skip to content

home about CACN about crich parish council search

crich area community news

Crich village cross

Stars in your eyes - LYRA

star map of Gemini

Looking East on the 20th April 2009 at 10.00 p.m.
The constellation Lyra

The constellation Lyra contains a very bright star called Vega. Vega is also called Falling Eagle or The Harp Star. It is only the fifth brightest star, but it dominates the summer skies in the northern hemisphere. About 12,000 years ago Vega served as the Pole Star, and it will do so again in another 12,000 years!
Lyra is another name for the musical instrument called the lyre, one of the most ancient of musical instruments. Evidence has been found that in the royal city of Ur (about 3000 BC) musicians played the lyre for royalty.
In Greek mythology, the lyre was invented by Hermes, who, as a child, pulled a cow-gut across a tortoise shell, and thereby created the lyre. Hermes gave this lyre to his half-brother Apollo (both were fathered by Zeus). And, as the god of music, Apollo thereafter became associated with the instrument.
As a child Orpheus was given the instrument by Apollo, and the Muses taught him to use it to make the most beautiful of music. Eventually Orpheus took a wife, the young and beautiful Eurydice. But soon after the marriage she was bitten by a serpent and died, and was transported to the Underworld. Orpheus then entered Hades, playing the lyre as he went, to beg for her return. Pluto and all the other ruling spirits were so enchanted by Orpheus� music that they agreed to restore life to Eurydice � but only on one condition � that as Orpheus left Hades he would not look back to see if his wife were following him. As he left Hades, he could not understand why he had not heard footsteps behind him if his wife really were there. Breaking his vow, he looked back. He saw Eurydice, but she rapidly faded away into the mists of Hades. Now she was lost to him forever, for once reborn, a departed soul cannot be reborn a second time.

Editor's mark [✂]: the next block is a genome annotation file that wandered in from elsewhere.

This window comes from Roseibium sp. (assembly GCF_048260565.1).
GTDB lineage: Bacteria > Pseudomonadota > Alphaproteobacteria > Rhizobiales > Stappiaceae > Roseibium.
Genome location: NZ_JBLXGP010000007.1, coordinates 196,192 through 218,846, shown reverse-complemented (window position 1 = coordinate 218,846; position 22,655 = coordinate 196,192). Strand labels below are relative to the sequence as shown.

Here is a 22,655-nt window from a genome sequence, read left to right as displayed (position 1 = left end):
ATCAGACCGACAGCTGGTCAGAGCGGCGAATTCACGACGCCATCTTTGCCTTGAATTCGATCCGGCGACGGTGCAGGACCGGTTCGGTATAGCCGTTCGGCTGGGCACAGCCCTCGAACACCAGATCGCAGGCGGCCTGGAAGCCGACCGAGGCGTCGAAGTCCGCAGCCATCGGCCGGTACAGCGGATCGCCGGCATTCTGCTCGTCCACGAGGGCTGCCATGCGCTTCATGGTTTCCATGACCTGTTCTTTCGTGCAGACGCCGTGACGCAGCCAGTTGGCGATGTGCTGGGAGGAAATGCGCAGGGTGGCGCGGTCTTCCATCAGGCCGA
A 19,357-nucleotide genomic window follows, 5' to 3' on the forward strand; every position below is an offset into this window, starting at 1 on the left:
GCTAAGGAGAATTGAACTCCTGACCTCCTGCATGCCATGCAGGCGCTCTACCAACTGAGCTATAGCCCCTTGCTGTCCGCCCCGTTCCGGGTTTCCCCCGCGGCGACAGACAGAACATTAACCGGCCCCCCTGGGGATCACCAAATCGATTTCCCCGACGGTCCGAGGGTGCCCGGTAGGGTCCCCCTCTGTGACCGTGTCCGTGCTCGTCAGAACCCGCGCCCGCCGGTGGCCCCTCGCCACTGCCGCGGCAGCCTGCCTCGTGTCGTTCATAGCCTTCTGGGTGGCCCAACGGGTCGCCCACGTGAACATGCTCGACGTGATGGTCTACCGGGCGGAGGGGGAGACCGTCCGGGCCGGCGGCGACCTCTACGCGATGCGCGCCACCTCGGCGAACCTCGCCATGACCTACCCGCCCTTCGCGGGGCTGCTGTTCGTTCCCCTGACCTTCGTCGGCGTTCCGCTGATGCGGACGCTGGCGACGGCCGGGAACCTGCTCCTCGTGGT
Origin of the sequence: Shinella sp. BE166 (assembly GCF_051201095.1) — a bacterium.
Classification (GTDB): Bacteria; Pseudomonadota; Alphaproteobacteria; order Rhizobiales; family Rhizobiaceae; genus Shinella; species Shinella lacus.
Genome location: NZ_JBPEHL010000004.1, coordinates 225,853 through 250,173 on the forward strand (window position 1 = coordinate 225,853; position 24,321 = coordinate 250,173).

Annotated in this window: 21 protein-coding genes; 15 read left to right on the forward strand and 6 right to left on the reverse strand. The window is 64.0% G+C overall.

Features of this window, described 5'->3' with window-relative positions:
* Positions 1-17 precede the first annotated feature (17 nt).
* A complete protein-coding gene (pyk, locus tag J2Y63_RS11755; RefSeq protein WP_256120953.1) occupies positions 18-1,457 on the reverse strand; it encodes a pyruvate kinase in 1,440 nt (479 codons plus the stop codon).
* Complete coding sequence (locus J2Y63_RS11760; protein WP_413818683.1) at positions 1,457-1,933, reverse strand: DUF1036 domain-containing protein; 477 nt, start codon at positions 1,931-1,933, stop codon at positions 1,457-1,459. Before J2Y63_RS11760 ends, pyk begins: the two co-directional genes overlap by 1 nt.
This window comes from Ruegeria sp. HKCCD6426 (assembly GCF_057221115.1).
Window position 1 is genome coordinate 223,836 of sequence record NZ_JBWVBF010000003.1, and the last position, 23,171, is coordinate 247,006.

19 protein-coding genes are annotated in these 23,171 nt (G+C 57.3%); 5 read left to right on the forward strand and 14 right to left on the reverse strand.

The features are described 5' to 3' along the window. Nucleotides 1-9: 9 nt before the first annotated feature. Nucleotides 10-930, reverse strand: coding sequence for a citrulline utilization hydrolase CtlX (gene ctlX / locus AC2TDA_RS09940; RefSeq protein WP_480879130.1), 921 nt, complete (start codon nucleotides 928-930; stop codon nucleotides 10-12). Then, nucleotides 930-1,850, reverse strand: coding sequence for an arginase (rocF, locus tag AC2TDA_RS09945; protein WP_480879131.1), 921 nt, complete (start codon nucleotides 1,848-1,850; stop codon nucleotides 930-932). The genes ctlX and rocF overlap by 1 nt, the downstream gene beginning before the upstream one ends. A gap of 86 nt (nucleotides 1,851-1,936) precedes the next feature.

Utterly sad and lonely, Orpheus spent the rest of his days roaming over the land playing sweet but sad music to himself in memory of his dear wife. So sweet was the music that maidens from far and wide came to him and pleaded that he forget his sorrows and marry one of them. But he would not.
Their pride crushed, the young maidens vowed to kill Orpheus since they could not have him for their own. They tore him apart limb from limb and threw his remains and lyre into the river. However, Zeus was so enchanted by the sweet music of Orpheus, that he rewarded him by making his music immortal by raising his lyre into the skies for all eternity.
The ancient peoples of Britain called Lyra �the Harp of King Arthur�.
Thanks to our resident astronomer JG